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Posts By: Corey Lewis
Last week, I asked you to think back to your formative years and your driving experiences therein. Many of you responded with tales of when your nervous fingers first gripped the wheel, and the happy experiences (sometimes dangerous if you’re Chris Tonn) you had in whatever vintage automobile you piloted that first time.
Now it’s time to talk about even further back. Knowing how old most of you are though, hopefully we can keep the stories of Conestoga wagons to a minimum today. What vehicle brought you home from the hospital, your first-ever actual ride in a car?
The last Rare Rides we brought you was really quite fantastic; a Toyota Town Ace with all the brown, diesel, 4WD, and multi-window things you could ever desire. Go check it out if you haven’t yet, as it will elevate your mood before today’s Rare Ride drags it right back down into the dirt.
As we’ve seen in some past editions of Rare Rides, things which are rare and “special” are not always good. And frankly, this Lincoln Blackwood Neiman Marcus Edition sucks.
High atop Mount Forbidden, the “other market’s” imported vehicle stands alone. It awaits that special day, some 25 years in the future, when the clouds will break and a descent into the mortal realm is possible.
And, after that special day comes, the vehicle gets a chance to stand out beyond all normal cars in any given American parking lot. It was never meant to be seen in this country, and yet someone with an entrepreneurial spirit made it possible. Come with me now, as we experience JDM van goodness.
Think back in time, and then back a little further. Think about when you were between maybe 14 and 18 years of age; when the Kool-Aid was sweet, the lawn darts were shiny, and your personal tablet was an Etch-A-Sketch. It was then you had your first formative driving experiences, whether it was with a driving instructor, or perhaps a relative who reluctantly handed you the keys to their Electra 225.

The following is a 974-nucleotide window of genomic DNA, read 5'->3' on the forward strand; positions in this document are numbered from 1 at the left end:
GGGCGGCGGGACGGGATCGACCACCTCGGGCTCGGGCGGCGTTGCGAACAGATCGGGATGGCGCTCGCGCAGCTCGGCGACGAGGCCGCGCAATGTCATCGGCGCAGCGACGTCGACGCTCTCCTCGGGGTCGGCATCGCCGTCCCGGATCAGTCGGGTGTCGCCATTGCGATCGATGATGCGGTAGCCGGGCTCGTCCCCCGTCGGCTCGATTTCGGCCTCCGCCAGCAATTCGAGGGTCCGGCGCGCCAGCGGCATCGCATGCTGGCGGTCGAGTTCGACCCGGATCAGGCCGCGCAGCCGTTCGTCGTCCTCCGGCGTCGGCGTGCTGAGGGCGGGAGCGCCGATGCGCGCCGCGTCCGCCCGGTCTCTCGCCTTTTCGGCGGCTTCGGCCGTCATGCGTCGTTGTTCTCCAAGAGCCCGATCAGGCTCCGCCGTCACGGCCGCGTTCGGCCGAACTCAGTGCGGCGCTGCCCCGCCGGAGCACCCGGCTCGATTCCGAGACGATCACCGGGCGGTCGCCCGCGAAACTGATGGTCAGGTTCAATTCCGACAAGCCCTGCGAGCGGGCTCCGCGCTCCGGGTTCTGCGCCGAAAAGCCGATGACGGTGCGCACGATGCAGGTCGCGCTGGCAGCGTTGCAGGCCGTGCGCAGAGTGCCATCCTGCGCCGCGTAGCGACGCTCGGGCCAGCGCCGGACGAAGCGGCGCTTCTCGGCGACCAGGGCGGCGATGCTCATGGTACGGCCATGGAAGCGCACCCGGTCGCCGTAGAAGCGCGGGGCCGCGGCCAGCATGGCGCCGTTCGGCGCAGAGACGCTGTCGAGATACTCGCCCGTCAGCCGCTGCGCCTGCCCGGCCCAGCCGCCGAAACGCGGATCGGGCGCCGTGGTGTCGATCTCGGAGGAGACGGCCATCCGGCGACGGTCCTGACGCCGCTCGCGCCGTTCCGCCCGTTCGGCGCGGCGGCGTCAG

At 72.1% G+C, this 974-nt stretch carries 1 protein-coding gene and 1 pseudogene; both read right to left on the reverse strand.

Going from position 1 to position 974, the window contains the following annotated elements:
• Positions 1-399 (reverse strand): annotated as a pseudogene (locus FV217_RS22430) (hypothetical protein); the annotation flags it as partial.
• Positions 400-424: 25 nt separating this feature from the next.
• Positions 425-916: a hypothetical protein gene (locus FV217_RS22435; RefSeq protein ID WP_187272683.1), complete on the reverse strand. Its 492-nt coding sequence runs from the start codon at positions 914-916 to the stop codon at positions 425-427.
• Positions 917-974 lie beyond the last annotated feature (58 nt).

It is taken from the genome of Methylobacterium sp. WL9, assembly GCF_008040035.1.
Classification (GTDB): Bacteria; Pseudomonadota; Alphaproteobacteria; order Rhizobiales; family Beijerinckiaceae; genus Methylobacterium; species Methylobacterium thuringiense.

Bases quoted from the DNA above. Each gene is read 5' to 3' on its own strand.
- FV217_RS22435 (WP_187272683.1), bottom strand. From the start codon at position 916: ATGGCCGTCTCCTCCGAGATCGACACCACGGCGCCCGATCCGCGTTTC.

Today, it’s story time.
Last time on Rare Rides, we carried the racing [driver] and special edition themes to new heights, and featured a shockingly bad Jeff Gordon Monte Carlo special edition of which there were 24 copies made. Our ride today is still made by General Motors, and it’s still about racing, but it’s larger and even more rare. It’s also better, because it has an Oldsmobile logo on the front (albeit not the superior rocket one).
Oh yeah, and it’ll go 140 miles per hour.
Last week, I asked about vehicles which managed to turn up the Suck Dial between generations. The overwhelming response to this question compared to the opposite question asked a week earlier (about generational improvements) showed me how you all love being negative and trashing cars.
Thus, about six weeks ago, the genesis for today’s question was put into print. At that time I asked about your favorite automotive success story. But today we’re going to be much, much more negative.
Tell me your favorite automotive flop.
Our last couple of Rare Rides have been special limited edition vehicles. Last week we saw a GMC Spectre which, upon viewing, my friend declared, “That interior looks like an old Taco Bell!” Prior to that, a Nissan Desert Runner made all your Zima-beach-toting dreams come true, even with its sketchy and unclear history.